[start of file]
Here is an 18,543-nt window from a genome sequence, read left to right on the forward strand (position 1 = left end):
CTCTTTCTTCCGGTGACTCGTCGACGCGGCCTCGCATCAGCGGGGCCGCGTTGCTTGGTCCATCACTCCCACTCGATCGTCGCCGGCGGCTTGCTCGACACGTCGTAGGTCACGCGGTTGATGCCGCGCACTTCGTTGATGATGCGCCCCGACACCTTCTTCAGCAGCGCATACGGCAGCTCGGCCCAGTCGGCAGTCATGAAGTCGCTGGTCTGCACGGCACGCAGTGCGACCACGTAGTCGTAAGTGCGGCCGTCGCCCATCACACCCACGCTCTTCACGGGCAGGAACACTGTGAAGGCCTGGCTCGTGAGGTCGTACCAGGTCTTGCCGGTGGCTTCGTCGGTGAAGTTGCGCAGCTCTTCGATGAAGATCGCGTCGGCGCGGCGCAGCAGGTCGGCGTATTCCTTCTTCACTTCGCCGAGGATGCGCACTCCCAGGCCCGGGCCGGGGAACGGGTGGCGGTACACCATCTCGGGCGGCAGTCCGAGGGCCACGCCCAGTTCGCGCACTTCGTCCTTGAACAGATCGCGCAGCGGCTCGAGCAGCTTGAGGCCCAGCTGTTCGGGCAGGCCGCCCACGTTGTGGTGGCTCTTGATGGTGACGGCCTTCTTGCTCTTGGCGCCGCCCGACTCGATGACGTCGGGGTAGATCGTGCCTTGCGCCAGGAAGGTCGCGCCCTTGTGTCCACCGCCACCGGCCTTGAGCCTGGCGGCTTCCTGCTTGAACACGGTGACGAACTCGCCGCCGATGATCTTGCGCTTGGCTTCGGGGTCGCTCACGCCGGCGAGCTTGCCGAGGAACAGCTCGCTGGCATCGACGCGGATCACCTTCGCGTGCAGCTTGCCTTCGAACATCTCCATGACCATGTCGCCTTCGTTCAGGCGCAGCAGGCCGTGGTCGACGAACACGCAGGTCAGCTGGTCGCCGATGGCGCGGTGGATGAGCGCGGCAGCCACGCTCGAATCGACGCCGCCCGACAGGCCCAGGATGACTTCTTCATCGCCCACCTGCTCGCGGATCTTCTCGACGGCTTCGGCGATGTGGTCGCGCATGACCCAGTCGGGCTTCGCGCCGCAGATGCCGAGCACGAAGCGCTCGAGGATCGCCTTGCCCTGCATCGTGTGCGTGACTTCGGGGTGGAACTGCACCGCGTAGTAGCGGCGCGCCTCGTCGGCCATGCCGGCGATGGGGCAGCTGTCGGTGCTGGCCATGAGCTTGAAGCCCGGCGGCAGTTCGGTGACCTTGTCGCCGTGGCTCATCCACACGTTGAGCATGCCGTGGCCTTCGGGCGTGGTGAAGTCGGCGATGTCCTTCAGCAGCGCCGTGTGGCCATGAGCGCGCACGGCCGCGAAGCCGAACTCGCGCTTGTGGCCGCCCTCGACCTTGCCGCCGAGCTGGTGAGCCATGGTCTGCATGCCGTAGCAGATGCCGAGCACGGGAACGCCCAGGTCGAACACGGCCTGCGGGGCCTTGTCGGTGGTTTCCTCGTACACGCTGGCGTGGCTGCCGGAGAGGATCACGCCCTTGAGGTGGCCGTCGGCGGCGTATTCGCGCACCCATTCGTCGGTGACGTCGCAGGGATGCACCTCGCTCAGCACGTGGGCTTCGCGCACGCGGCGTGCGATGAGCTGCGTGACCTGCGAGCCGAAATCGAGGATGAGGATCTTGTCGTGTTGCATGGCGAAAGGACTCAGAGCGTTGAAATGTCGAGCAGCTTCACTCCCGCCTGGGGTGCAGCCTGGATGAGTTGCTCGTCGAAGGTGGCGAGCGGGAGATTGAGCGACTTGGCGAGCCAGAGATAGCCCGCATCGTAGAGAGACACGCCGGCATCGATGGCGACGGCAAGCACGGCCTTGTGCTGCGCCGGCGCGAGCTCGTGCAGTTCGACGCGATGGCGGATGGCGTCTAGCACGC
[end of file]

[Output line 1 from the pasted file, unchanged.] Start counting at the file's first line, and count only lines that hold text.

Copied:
Here is an 18,543-nt window from a genome sequence, read left to right on the forward strand (position 1 = left end):